Sunday, 23 February
Good Morning Jessicca…
I took Jake, the dog, to a large open field a few miles from where I live. I wanted him to be able to run about freely without being stuck on a leash. He almost immediately got the idea and took off. The trouble was he looked to be getting as far from me as he possibly could without any intention of coming back. I began calling after him but he might as well have been stone deaf. I yelled his name, “Jake!” The truth is I don’t think he knows his name. He was left to my care probably about a couple of years ago when he was ten. I’ve never known him to respond to his name. So I yelled “Come!” Actually, he’s not familiar with any commands, either. Finally, I just decided to endlessly yell after him as he set out on his new path in life. Eventually he turned towards me as if wondering what all the commotion was about. He was already a couple of hundred yards ahead and only briefly looked my way before continuing his dog trot for parts unknown. The tables were turned. Without the leash I was no longer top dog of our little pact. It was my turn to follow his lead. I began running after him. Before long he would reach a four lane thoroughfare and he’s never shown much sense regarding cars. True to form he left the vastly interesting environment of the field in order to race up the middle of the street. Fortunately there were very few cars at the time. I was horrified a car might get him before I had the chance to throttle him myself.
I probably ran another half mile before he allowed me to catch up with him. Thank God the dog is old. Patience is not among my natural characteristics but I do possess a bit of reasoning. If I punish him on the spot what chance have I to catch him the next time he springs loose? I merely take the leash from my back pocket and snap it to his collar. Once again we’ve become a chained tandem just like always. We finish our walk. He and I have some work to do.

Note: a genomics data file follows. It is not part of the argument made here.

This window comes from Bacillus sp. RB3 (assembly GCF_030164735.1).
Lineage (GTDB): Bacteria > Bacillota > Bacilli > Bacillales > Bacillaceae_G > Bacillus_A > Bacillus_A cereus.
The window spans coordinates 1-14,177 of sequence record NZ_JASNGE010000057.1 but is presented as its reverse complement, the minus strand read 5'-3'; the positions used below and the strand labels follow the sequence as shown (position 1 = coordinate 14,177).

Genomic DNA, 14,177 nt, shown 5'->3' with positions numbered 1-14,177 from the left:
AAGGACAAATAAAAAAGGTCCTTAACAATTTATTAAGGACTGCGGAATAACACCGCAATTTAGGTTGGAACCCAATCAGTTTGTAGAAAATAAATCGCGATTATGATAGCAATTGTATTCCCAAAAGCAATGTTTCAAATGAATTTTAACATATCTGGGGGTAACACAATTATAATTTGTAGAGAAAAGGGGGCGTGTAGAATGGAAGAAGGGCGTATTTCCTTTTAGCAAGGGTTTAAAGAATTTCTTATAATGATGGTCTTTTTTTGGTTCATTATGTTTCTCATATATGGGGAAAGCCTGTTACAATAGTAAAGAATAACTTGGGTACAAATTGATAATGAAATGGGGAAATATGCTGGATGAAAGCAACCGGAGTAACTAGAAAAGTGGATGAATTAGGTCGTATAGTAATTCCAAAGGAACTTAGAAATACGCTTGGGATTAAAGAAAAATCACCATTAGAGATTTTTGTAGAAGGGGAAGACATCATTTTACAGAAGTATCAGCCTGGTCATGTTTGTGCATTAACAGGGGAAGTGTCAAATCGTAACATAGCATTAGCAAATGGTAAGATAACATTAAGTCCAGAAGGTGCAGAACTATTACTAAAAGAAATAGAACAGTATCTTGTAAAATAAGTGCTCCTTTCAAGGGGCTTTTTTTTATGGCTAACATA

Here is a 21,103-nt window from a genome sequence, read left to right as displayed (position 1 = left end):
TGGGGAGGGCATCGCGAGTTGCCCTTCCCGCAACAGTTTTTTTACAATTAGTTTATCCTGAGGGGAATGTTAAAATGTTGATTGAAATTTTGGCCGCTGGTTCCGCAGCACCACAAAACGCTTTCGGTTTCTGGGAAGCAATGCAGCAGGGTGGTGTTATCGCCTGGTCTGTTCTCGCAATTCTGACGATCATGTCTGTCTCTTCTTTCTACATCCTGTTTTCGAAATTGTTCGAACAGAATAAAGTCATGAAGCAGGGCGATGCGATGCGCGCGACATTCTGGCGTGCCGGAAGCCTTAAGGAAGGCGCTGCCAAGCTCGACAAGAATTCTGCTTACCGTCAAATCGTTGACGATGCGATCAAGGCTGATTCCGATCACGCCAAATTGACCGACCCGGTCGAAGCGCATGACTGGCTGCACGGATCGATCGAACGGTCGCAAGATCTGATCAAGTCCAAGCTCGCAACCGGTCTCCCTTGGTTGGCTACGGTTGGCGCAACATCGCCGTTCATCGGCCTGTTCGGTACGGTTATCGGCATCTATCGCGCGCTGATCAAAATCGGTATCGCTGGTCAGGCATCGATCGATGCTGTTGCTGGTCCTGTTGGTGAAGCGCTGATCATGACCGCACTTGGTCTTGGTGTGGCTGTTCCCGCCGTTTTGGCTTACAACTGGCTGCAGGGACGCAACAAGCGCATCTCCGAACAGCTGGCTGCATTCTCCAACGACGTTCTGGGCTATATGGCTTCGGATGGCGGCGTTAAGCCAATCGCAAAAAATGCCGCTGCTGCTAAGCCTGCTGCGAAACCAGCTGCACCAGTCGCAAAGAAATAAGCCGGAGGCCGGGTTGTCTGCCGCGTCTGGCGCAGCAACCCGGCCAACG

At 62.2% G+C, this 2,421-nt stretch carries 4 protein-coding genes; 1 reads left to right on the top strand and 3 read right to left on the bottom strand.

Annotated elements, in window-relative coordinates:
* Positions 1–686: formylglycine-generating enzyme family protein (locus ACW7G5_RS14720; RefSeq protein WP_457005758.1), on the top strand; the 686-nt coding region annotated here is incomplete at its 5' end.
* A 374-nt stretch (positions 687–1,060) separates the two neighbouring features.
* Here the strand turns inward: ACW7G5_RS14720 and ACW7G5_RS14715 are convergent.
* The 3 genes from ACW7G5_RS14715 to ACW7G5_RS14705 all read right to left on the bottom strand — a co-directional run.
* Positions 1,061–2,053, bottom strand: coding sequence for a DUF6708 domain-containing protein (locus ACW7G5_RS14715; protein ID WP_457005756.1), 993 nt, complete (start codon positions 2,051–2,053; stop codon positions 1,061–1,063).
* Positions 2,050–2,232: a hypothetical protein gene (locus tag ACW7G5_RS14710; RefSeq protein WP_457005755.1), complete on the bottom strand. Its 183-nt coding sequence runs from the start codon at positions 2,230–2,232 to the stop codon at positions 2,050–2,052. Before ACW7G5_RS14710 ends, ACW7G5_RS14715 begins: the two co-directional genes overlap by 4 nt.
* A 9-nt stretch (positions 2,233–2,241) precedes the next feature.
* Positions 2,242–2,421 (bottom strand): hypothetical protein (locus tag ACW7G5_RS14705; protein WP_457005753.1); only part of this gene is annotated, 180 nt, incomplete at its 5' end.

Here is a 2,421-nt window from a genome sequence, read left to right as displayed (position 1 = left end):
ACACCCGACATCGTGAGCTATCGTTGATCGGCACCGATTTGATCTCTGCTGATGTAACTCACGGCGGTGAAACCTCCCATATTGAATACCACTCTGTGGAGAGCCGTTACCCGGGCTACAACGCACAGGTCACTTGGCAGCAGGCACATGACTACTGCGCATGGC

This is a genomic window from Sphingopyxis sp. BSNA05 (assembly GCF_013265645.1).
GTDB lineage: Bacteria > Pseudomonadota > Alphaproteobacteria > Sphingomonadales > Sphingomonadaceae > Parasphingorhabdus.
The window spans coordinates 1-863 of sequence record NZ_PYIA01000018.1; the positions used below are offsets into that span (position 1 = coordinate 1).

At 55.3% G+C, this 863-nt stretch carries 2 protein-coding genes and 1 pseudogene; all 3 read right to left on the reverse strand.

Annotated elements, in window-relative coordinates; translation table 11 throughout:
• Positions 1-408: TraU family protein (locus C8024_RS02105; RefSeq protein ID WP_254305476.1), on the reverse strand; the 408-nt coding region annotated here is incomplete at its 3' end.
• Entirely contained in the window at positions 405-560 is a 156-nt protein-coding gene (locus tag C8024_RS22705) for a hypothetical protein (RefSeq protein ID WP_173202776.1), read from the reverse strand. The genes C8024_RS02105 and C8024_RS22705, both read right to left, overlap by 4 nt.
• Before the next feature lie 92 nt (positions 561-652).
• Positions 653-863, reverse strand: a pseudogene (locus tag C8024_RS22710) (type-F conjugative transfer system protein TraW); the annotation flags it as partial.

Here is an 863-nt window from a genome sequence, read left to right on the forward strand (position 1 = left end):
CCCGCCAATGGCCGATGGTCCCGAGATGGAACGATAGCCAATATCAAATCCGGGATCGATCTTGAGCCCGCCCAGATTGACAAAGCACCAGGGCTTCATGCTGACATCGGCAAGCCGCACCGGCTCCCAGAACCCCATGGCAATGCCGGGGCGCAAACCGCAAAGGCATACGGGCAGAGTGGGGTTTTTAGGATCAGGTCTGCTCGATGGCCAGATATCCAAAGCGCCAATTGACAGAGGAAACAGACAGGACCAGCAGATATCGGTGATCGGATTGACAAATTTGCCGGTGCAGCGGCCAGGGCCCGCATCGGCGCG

I’m not crazy about this sort of relationship. It constrains both of us. Jake wants to snoop about. I want to snoop about. He’s a dog and I’m not. We don’t want to snoop about the same things. Had we been in wide open spaces of desert I would have said “I’ll see you when I see you.” Civilization isn’t healthy for dogs roaming free. Sure a dog can die from a rattlesnake bite but, to me, that’s more acceptable than being mauled by a car. Rattlesnakes are an acceptable risk. Cars aren’t.
There’s this Danish philosopher named Kierkegaard. He talks about personal truth. It’s not like the objective truth we associate with math and science. Personal truth doesn’t even have to be true like the equation 2 + 2 = 4 is true. Personal truth is more about what it is we as individuals believe. This is important because what we truly believe determines how it is we act. I may or may not be correct in my belief about something but the action I take based upon this belief does create a truth. Did I or did I not walk away from an accident victim: true or false? The importance of personal truth to me as an individual is whether my actions are sincere. Am I acting true to my beliefs? Do I live an authentic life or am I dozing through one meaningful after another?
Our education is filled with objective truths – the Earth is round. Few of them have much to do with how we live our lives. On the other hand, personal truths are inescapable facts about us – you and me. They not only govern our actions, they are our actions. We are not our intentions. We are what it is we do. Aren’t we… ?